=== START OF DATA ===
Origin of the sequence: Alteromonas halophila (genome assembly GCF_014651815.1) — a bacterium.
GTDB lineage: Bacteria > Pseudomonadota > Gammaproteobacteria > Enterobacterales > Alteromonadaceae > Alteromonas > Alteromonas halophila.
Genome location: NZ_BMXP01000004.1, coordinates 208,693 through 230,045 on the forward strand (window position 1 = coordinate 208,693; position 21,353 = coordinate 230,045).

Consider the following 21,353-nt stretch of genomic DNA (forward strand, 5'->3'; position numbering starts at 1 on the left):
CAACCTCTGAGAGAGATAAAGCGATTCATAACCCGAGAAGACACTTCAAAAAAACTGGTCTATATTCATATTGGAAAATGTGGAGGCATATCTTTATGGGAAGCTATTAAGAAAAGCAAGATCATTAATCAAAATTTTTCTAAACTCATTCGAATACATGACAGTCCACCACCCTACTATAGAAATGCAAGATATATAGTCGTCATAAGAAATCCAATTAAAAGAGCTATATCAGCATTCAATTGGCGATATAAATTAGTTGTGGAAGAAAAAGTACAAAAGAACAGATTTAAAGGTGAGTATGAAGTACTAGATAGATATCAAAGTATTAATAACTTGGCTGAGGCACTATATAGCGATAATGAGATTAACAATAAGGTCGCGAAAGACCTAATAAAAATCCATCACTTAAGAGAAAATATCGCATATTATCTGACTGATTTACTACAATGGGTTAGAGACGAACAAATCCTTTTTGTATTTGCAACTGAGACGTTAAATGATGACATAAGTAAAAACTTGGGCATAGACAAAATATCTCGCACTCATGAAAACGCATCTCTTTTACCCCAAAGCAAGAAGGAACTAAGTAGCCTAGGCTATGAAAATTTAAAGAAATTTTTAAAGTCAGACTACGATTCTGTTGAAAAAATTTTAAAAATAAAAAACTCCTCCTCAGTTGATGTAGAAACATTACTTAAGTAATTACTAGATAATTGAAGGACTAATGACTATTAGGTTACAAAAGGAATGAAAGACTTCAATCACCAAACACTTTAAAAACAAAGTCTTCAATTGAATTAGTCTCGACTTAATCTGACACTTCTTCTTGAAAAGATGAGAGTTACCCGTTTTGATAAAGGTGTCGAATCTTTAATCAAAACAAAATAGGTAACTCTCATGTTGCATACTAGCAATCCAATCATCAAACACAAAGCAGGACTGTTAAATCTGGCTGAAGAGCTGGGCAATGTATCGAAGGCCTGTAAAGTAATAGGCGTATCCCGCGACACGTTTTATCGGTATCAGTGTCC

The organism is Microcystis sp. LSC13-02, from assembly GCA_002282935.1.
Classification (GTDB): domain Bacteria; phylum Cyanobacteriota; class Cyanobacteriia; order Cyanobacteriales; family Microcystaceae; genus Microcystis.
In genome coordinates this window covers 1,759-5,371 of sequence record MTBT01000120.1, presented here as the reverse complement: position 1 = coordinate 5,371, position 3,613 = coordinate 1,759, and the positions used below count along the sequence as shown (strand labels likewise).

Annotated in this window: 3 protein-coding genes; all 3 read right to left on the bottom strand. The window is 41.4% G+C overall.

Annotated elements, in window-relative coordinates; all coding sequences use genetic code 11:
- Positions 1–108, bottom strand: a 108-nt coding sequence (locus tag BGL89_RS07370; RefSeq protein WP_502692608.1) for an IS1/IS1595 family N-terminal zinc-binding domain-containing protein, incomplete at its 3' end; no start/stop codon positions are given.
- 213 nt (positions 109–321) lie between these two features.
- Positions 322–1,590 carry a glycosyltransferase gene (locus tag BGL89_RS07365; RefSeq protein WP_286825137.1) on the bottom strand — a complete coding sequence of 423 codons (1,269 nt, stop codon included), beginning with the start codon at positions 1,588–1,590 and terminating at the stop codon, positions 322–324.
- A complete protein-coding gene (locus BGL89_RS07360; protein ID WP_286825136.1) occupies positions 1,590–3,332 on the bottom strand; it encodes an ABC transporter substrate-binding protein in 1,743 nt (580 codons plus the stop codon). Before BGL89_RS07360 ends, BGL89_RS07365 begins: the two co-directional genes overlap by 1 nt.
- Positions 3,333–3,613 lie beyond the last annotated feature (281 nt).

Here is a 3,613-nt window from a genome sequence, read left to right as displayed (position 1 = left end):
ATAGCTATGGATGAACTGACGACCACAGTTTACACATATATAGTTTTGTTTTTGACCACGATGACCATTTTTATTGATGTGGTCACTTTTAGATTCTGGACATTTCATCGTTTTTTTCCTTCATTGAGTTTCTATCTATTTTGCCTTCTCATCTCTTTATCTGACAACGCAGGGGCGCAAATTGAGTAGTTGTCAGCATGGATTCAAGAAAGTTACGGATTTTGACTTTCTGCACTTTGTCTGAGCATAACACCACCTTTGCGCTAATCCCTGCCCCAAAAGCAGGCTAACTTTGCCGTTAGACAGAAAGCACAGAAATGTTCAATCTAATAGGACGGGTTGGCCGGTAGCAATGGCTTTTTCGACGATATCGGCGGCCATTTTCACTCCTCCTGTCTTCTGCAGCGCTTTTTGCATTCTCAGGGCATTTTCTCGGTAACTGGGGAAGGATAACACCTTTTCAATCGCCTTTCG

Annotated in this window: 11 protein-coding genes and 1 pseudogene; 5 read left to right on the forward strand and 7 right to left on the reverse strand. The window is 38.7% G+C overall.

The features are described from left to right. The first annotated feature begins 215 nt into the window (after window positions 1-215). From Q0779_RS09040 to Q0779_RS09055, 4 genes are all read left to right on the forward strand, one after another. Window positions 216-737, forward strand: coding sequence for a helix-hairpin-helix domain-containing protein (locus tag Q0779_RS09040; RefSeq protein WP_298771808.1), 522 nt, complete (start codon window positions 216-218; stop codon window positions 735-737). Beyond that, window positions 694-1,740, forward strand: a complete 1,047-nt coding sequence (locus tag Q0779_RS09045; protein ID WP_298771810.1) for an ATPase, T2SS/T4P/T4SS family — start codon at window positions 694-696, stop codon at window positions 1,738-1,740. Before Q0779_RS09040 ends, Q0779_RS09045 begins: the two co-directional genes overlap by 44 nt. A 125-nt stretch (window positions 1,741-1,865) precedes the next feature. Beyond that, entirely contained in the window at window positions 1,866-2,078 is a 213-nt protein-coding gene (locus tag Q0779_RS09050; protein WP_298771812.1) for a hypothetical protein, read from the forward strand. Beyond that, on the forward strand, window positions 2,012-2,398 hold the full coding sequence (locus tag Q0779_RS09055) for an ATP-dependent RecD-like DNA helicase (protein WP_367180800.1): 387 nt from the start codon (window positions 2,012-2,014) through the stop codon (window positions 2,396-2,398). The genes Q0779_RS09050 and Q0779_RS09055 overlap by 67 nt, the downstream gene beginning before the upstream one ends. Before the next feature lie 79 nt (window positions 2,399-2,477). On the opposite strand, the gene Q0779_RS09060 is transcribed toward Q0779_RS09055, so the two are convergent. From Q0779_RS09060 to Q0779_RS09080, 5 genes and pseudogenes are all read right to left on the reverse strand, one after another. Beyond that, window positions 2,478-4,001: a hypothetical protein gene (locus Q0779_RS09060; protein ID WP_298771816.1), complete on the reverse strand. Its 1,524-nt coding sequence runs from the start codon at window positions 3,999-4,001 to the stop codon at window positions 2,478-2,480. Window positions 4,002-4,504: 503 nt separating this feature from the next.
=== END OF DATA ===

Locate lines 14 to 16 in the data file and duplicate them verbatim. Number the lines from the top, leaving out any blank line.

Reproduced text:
- A complete protein-coding gene (locus BGL89_RS07360; protein ID WP_286825136.1) occupies positions 1,590–3,332 on the bottom strand; it encodes an ABC transporter substrate-binding protein in 1,743 nt (580 codons plus the stop codon). Before BGL89_RS07360 ends, BGL89_RS07365 begins: the two co-directional genes overlap by 1 nt.
- Positions 3,333–3,613 lie beyond the last annotated feature (281 nt).

Here is a 3,613-nt window from a genome sequence, read left to right as displayed (position 1 = left end):